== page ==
While lacking the centuries-old history of wagashi and traditional Japanese confections, Japanese chocolate has risen to world fame relatively quickly. Initially only available to the wealthiest of Japanese society, chocolate became increasingly popular to the point where it surpassed traditional Japanese sweets as a candy staple.
History of Chocolate in Japan
Japan had a few encounters with chocolate during its policy of national isolation in the Edo period, which lasted from 1603 to 1867. First seen as a drink in the hands of Dutch merchants visiting the only accessible port in the country, chocolate failed to make a broader impact on Japanese people at first.
After Japan ended its isolation, Western confectionery became available where non-Japanese settled, such as in Yokohama. But chocolate remained an expensive imported product, purchased almost exclusively by foreign residents or wealthy Japanese who had taken everything Western.
From Wagashi to Japanese Snacks
The turning point for chocolate in Japan was the 1920s. Domestic manufacturers factory-produced various chocolate snacks marketed as nutritious energy providers for a newly developing modern lifestyle in the cities. Middle and upper-class adults could afford this new sweet, which exposed children to it too.
The onset of a new, more Western lifestyle also meant the end of wagashi’s dominance over the market. Factory-made, modern-looking, individually wrapped sweets were now a sign of high quality and hygiene. Compared to handmade wagashi, they looked like the future.
Wagashi mainly accompanied green tea (specifically as a part of the tea ceremony). Therefore, they had to have a light taste to not distract from the tea. This focused on their visual appeal, something Japanese chocolate makers still embrace in their packaging and various flavors today.
After World War II and the following US occupation, American soldiers often hand out chocolate to Japanese children, ultimately enabling its way into the general population.
Curious to try out some Japanese sweets of your own? Sakuraco sends traditional sweets & snacks, including chocolate, from across Japan to your door.
Famous Chocolate Brands in Japan
Today five major Japanese candy makers dominate Japan’s chocolate market: Morinaga, Meiji, Lotte, Ezaki Glico, and Fujiya. Morinaga and Meiji have been around the longest and can take credit for introducing Japan to chocolate bars.
Their chocolate is available on practically every street corner at konbini, Japan’s convenience stores. With chocolate occupying a considerably more significant market share than traditional Japanese sweets, companies are constantly developing new flavors and packaging styles to stay competitive.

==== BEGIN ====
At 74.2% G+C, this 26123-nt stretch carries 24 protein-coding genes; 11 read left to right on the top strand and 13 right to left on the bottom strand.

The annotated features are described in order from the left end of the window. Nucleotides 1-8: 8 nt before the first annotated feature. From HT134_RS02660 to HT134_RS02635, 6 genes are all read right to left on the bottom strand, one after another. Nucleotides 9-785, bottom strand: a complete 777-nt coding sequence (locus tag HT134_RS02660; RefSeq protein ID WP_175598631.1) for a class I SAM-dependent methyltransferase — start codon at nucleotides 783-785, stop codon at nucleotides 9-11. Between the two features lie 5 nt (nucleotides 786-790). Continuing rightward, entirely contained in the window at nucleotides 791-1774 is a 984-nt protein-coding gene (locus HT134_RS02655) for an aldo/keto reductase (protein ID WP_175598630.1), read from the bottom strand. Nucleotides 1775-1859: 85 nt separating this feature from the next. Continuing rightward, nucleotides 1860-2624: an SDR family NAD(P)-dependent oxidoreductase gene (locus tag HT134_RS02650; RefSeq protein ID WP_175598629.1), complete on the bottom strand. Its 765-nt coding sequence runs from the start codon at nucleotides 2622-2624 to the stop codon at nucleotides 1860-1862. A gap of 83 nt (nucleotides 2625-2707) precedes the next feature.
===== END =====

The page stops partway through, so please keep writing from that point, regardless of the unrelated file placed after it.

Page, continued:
Unlike Western chocolate, which usually prides itself on the quality of its milk chocolate more than anything, no flavor is off-limits for Japanese chocolatiers. This has led to unique Japanese flavors like matcha, a refreshing Japanese green tea chocolate.
The Current Chocolate Landscape
Japanese Kit Kats is easily the most recognizable offshoot of Japan’s spin on chocolate. While not made by a Japanese company, Nestle Japan has released well over 200 flavors up to the present day. Options range from blueberry cheesecake to soy sauce, with more limited editions constantly being released. Glico’s Pocky is another excellent example of this, albeit with not quite as many flavors.
But convenience stores and supermarkets are far from the only places to find Japanese chocolate. One of the most popular food stalls at Japanese festivals is none other than the classic chocolate-covered banana. Dark chocolate has also gained popularity in recent years with more focus on the bean-to-bar process in the final product. Lastly, craft chocolate has also slowly made its way into Japan, with boutique chocolate makers setting up shops in Tokyo.
Valentine’s Day in Japan
It is impossible to talk about Japanese chocolate without mentioning Valentine’s day. Japanese chocolate makers saw an opportunity to increase sales by introducing this Western holiday with clever marketing campaigns. Not only did they succeed in an effort to increase sales further, they also added a whole other day to the formula called ‘White Day’.
For the Japanese version of Valentine’s Day, women are expected to give chocolate to the men in their lives, colleagues, and loved ones. Men are then supposed to return the favor on White Day a month later, on March 14th. Not all chocolate given is equal. However, supermarket chocolate is usually reserved for ‘obligation chocolate’ such as at the workplace, and ‘genuine chocolate’ is reserved for those one has romantic feelings for.
While Japan’s chocolate history is still short by comparison, there has certainly been no shortage of innovation. With Japan’s unique perspective on sweets, more unique chocolate creations will follow.
Have you tried any Japanese chocolate we forgot to mention? Let us know in the comments below!